Archive for January, 2009

Lucinda Williams, Sweet Old World

January 23, 2009

sweet-old-worldI did write about Sweet Old World some years ago, when I realized what a warm and extraordinary collection of songs it was.  I loved how pure, how simple a song like “Something About What Happens When We Talk” could be – exploring the loneliness that lurks between two people who think so fondly of each other.  I loved that she made tire irons and casseroles sound sexy in the rollicking yodel classic “Hot Blood.”  Now, I hear something else also – it’s 17 years later into Williams’s career, where she first indulged her country muse to great perfection in Car Wheels on a Gravel Road, and then remade our understanding of desire and loneliness in aging from Essence even through her “happy” 2008 release Little HoneySweet Old World is as much of an evocation of her consciousness at the time as any of those records are.

This is where the country songs were more simple and lovely, opening with “Six Blocks Away,” which could have been a jaunty, great country single.  This record, though, is a happy record marked by great grief and disappointment.  She sings of her brother’s death, gorgeously, in “Little Angel, Little Brother,” and a friend’s suicide with tremendous mystery and excitement in “Pineola.”  She tells, with stark, elevating simplicity, the story of a woman compromising her ideals in “Memphis Pearl.”  She even closes the record with a deeply naked, 3 a.m. cover of Nick Drake’s “Which Will,” which sounds, actually, like the themes Williams wants to approach.

I do now think there are themes on Sweet Old World, and I mostly feel that way from the two songs that stand out to me the most, although all are great songs here.  The first is the title track, “Sweet Old World,” in which Williams, presumably to her brother, asks someone to notice all the wonderful elements of the world that were so extraordinary, and lost when that person killed himself.  This could be a song of great sadness, but it isn’t – it’s a song of strength and wonder.  That’s even truer for “Sidewalks of the City,” which is as simple as it sounds – a sweet, quiet walk at 3 a.m. down a city street, bars closing, bums sleeping in doorways.  Yet she sings to a lover, “Hold me, baby, give me some strength… give me good things, tell me that my world is safe.”  Again, this could be a song of loneliness, of sadness, of fear.  Instead, it’s a plea of appreciation, of loving the world around, of begging, as she does, for grace.  I’ve loved the Williams who later in life got lonely and sang so precisely about it.  This is the Williams I love for wanting, so gorgeously, to truly be in the world.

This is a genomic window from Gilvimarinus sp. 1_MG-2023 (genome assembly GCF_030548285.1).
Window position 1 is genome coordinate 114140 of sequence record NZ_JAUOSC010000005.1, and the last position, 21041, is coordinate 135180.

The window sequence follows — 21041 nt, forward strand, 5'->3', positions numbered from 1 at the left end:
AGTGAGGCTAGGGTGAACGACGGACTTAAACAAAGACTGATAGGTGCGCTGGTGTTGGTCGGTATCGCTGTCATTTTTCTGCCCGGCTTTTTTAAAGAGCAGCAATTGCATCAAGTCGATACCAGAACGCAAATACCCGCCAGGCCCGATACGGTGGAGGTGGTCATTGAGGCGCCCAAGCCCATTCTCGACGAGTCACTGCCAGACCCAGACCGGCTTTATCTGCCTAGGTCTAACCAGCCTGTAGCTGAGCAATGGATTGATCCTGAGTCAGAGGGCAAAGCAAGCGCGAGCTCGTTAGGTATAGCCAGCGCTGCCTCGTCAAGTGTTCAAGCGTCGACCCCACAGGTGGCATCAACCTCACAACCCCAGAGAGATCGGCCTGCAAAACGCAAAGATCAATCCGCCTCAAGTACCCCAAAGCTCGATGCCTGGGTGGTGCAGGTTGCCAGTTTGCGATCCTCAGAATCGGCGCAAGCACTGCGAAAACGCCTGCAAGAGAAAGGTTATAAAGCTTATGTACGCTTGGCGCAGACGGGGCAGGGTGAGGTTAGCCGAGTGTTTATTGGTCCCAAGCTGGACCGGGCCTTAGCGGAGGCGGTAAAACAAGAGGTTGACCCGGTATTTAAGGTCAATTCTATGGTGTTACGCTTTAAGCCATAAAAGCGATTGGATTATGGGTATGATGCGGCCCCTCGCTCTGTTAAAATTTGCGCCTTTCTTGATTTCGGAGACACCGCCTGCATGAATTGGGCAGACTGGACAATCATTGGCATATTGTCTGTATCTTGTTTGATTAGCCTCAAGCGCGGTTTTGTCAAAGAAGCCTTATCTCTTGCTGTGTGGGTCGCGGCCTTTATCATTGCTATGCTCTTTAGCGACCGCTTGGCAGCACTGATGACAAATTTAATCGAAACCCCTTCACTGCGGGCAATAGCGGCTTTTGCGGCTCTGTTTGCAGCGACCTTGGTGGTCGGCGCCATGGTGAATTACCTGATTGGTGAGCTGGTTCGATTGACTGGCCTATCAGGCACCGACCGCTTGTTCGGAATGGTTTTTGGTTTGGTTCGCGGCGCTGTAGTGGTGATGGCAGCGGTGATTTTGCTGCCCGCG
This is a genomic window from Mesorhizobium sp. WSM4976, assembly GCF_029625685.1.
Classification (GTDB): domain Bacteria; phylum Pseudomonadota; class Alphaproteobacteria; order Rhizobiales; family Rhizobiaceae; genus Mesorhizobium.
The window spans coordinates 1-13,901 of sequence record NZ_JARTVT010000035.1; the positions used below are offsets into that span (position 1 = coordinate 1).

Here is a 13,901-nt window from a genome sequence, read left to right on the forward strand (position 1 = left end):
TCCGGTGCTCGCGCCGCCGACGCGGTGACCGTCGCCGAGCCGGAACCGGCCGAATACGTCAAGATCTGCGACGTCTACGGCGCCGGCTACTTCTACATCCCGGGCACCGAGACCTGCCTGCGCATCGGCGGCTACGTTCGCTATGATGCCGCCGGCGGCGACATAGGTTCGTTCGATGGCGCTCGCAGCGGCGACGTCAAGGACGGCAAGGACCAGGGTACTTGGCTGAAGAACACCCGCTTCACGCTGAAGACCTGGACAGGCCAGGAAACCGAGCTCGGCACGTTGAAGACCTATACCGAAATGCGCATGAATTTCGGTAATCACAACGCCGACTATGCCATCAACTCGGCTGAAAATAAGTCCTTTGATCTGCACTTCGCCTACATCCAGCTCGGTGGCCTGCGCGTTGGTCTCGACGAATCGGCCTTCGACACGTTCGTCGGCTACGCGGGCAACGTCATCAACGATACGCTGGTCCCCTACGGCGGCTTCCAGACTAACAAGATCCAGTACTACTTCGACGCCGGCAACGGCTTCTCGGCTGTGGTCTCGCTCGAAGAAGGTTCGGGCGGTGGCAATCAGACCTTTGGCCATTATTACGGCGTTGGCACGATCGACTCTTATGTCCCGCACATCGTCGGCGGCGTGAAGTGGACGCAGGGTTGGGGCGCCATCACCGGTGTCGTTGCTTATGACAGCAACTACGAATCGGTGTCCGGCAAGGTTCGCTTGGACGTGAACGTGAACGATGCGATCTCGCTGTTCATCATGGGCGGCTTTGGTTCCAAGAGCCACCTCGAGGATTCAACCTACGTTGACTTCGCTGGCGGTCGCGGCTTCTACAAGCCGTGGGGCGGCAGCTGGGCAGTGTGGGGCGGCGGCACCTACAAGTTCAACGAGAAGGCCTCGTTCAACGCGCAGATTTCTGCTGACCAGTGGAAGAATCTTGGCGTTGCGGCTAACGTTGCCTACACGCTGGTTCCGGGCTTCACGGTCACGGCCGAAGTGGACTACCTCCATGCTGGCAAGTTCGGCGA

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“The Wolf That Lives In Lindsey” Joni Mitchell

January 23, 2009

joni-mitchell-260Even Joni Mitchell had to find the right words to explain her 1979 album Mingus, a jazz collaboration with the great jazz bassist Charles Mingus, and an album whose greatest ambition was to be… well, “sketchy,” was what one Rolling Stone article described it as.  The songs sort of ramble laconically, melodies buried when present at all.  Mitchell later called the record a “work in progress,” proud of its structural looseness.  I think it’s hard not to reach a similar conclusion while listening to the record, but at the same time, all looseness has the ability to turn into form over time.  Lucinda Williams has an unreleased song called “Sundays” at the end of the special edition to Lucinda Williams and swears it’s unfinished – I don’t think the song could be more perfect.